The list and the omissions go on and on. Michael W. Hagee (PDF) is, indeed, as his DSB bio says, a former commandant of the Marine Corps and the president and CEO of the Admiral Nimitz Foundation, which runs the Texas-based National Museum of the Pacific War. Hagee is also, however, on the Board of Directors of Cobham plc, a defense contractor that received hundreds of millions of dollars in deals from the Pentagon in 2009.
The DSB bills Paul J. Kern as a "former Commanding General, Army Materiel Command," but he's really so much more. Kern is a revolving-door general extraordinaire who parlayed his 40 years in the Army into a retirement filled with fingers in an exceptional number of contractors' pies. For example, Kern sits on the board of directors of multi-billion dollar defense contractor ITT, military robot-maker iRobot and military contractor CoVant; serves as the president and chief operating officer of defense contractor Am General; is adviser at the Battelle Memorial Institute, another defense contractor; and serves as a senior counselor at the Cohen Group, a consulting firm headed by former defense secretary William Cohen that boasts it "knows that getting to 'yes' in the aerospace and defense market -- whether in the United States or abroad -- requires that companies have a thorough, up-to-date understanding of the thinking of government decision makers."
Kern isn't alone at iRobot. Jacques Gansler is not only a former Under Secretary of Defense for Acquisition, Technology and Logistics and on faculty at defense contractor, the University of Maryland, as his DSB biography states, but also sits on iRobot's board of directors.
In its press hand-out, the Defense Science Board hailed George Schneiter as both the former director of strategic and tactical systems in Office of the Secretary of Defense and an "independent consultant," without listing the firms he had worked for. In fact, Schneiter has served as a consultant to defense contractors like Boeing, the Institute for Defense Analyses (IDA) and Aero Thermo Technology, in addition to working for the Aerospace Corporation. IDA, a non-profit corporation that administers three federally funded research and development centers, is also home to new Defense Science Board-member David S. C. Chu who took over as its president and CEO after serving as the Under Secretary of Defense for Personnel and Readiness at the Pentagon.
In its press materials, the DSB also noted that James Shields works for Draper Laboratory. Once the Instrumentation Laboratory at MIT, the Charles Stark Draper Laboratory Inc. formally separated from the university during the Vietnam War, while still maintaining close associations with MIT researchers. Today, Shields serves as president and CEO of Draper, whose stated mission is to "pioneer in the application of science and technology in the national interest." What this really meant, in 2009, was over $400 million in contracts from the U.S. Navy, with lesser sums from the Army and Air Force.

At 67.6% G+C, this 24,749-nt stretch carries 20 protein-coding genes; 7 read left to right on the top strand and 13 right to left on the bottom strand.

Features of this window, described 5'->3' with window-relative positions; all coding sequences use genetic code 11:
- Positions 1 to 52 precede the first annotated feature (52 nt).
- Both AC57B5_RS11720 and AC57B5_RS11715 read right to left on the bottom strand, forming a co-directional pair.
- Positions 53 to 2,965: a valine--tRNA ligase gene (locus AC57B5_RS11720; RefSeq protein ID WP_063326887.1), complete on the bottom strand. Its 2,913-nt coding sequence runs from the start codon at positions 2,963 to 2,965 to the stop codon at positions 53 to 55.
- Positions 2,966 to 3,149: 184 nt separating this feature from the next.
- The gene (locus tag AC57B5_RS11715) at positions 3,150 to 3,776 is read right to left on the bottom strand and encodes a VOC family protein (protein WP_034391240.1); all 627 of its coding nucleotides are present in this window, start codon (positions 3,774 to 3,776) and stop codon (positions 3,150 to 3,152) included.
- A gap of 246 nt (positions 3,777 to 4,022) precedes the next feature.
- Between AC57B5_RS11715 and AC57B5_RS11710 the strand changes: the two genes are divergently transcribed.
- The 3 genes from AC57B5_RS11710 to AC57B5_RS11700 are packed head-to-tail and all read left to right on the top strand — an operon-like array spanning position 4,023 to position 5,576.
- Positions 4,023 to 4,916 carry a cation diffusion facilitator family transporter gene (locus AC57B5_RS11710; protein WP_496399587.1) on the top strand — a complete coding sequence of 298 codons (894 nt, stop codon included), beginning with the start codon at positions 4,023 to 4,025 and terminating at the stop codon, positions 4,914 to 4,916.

New Defense Science Board senior fellow Ruth David is indeed a former deputy director for science and technology at the Central Intelligence Agency. She also, however, serves as president and CEO of Analytic Services Inc, a defense contractor that did tens of millions worth of business with the Department of Defense (as well as the Department of Homeland Security) in 2009. Alongside her is new DSB member Robert Lucky, who is billed only as a "former corporate vice president, research -- Telcordia Technologies, and independent consultant," but now serves as Analytic Services' chairman of the board of trustees. Similarly, Ronald Kerber, whom the DSB refers to as a "former deputy under secretary of defense for research and advanced technology and former executive vice president, Whirlpool Corp," was also formerly a vice president at defense giant McDonnell Douglas and currently also sits on Analytic Services' board of trustees.
It remains to be seen if the many defense contractors represented on the Defense Science Board end up doing more business with the Pentagon in the future. Until greater scrutiny is given by the mainstream media and government watchdogs, we're unlikely to know whether top industry insiders from companies with many millions, or even billions, to gain annually, can truly provide "independent, informed advice and opinion" on how the Pentagon will spend American tax dollars in the years to come.